Normally, the mainstream media never talks about possible war, forfear of getting people angry or, in the worst case, for fear oftriggering a war themselves. So it’s surprising to suddenly see somany year-end editorials talk about a possible war between China andJapan in 2013.
Here’s an editorial from Wednesday’s Sydney Morning Herald:
“THIS is how wars usually start: with a steadilyescalating stand-off over something intrinsically worthless. Sodon’t be too surprised if the US and Japan go to war with Chinanext year over the uninhabited rocks that Japan calls the Senkakusand China calls the Diaoyu islands. And don’t assume the war wouldbe contained and short.
Of course we should all hope that common sense prevails.
It seems almost laughably unthinkable that the world’s threerichest countries – two of them nuclear-armed – would go to warover something so trivial. …
Where will it end? The risk is that, without a clearcircuit-breaker, the escalation will continue until at some pointshots are exchanged, and a spiral to war begins that no one canstop. Neither side could win such a war, and it would bedevastating not just for them but for the rest ofus.”
The article contains a lengthy historical analysis comparing therelationship between Japan and China to the relationship betweenSparta and Athens that led to the Peloponnesian War. That’s not agood omen.
However, the Senkaku/Diaoyu islands are far from worthless. Alongwith ownership of these islands comes a huge exclusive economic zone(EEZ) that provides the right to take advantage of rich fishinggrounds, as well as huge oil and gas fields.
The Wall Street Journal Asia edition says the following:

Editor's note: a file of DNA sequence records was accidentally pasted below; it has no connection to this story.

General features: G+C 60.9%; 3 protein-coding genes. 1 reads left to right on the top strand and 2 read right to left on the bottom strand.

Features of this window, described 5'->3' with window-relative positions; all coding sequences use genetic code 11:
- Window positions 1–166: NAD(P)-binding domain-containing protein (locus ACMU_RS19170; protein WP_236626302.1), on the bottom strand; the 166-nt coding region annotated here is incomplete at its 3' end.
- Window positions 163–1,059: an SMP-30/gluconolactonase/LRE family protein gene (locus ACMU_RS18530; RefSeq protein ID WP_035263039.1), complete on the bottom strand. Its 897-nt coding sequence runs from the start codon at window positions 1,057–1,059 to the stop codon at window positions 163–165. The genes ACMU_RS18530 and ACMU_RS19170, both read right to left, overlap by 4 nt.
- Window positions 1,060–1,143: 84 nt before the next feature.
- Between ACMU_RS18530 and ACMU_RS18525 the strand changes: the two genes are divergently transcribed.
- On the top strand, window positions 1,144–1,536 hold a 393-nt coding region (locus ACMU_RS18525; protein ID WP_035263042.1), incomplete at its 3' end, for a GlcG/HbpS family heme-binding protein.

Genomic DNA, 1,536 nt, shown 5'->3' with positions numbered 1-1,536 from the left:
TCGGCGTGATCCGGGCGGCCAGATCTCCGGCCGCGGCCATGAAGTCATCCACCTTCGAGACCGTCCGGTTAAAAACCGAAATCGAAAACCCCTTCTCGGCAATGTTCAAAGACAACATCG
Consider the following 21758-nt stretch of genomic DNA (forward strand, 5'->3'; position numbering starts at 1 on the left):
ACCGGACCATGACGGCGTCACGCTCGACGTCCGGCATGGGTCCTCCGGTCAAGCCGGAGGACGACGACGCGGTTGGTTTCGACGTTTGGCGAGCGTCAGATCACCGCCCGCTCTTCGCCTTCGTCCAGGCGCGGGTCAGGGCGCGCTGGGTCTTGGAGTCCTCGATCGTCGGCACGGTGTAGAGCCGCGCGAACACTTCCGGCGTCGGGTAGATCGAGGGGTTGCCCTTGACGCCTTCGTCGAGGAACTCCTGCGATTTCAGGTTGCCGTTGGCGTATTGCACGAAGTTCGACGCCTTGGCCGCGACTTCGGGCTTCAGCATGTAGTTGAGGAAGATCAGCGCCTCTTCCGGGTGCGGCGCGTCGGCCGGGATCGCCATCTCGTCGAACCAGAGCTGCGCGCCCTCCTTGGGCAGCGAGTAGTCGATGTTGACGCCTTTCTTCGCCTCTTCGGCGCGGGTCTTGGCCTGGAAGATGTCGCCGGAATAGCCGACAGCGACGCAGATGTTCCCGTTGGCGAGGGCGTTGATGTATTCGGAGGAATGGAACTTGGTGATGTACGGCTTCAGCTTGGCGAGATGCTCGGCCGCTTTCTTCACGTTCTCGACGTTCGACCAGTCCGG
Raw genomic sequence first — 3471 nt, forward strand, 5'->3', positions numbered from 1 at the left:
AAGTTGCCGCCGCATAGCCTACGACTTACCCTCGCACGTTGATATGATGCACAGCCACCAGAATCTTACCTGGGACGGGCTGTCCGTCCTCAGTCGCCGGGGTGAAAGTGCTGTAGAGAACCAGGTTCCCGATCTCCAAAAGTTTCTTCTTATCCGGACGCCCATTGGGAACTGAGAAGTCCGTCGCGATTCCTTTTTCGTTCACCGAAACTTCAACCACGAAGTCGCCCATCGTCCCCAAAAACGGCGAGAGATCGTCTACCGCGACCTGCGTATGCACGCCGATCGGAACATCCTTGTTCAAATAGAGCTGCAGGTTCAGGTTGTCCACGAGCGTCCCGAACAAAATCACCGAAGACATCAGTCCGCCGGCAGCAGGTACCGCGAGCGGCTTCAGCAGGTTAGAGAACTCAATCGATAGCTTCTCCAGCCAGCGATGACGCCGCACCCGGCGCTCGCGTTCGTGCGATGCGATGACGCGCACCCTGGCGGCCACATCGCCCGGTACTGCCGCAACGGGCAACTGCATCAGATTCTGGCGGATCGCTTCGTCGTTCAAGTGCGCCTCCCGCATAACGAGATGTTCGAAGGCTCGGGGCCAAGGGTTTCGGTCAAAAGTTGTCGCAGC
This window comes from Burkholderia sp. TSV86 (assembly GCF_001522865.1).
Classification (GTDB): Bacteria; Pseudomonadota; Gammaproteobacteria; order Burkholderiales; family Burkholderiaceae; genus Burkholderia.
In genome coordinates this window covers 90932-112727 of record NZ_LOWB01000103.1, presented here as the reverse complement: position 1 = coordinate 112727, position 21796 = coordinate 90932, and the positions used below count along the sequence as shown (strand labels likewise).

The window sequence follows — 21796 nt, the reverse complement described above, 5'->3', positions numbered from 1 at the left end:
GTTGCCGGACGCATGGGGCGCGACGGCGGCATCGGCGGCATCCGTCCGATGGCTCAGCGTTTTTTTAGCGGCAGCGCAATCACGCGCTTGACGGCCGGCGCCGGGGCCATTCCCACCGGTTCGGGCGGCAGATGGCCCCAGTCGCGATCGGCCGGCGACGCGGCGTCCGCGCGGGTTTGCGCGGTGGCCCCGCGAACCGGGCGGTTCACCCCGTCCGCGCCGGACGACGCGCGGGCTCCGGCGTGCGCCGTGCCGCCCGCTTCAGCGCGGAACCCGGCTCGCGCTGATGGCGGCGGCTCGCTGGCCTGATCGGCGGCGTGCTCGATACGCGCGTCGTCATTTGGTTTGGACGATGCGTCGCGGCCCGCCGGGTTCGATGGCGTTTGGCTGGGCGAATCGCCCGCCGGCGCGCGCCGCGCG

“The past year was a turning point in Sino-Japaneserelations: Japan suffered a total defeat. Beijing realizedpractically all its diplomatic objectives, whereas Tokyo could notachieve any of them. But this victory may prove self-defeating forChina.
Since the Japanese government’s purchase of the Senkaku Islandsfrom their private owners on Sept. 11, Chinese forces haveregularly violated the territorial waters around the islands. Asof Dec. 18, some 62 Chinese vessels entered the area on at least18 occasions.
Beijing has also firmly established a national narrative thatthese islands were grabbed by Japan from the falling Qing Dynastyat the end of the 19th century. China and Taiwan have found commonground on this issue despite some obvious policy differences overthe islands. Lastly, Beijing’s economic retaliation has harmedJapanese companies. …
If Beijing considers that the Senkakus belong to China and Japan’sownership of the islands is unfounded, it has every right to sayso in the bilateral talks and elsewhere. It might mobilize theChinese diaspora to buy full-page advertisements in majorU.S. newspapers. It might even take diplomatic measures topressure third countries to curtail ties with Japan.
But there is one measure from which China must absolutely refrain:changing the status quo by force. And entering the territorialwaters or airspace where another country has implemented effectivecontrol already for 117 years with an objective of establishingits own jurisdiction is precisely that.
This is one of the most serious challenges to the post-World WarII order of peace and security under the United NationsCharter. Achieving territorial claims by force is a crude statebehavior usually defined as hegemonism, which China itself firmlydenounced in the Japan-China Treaty of Peace and Friendship of1978. …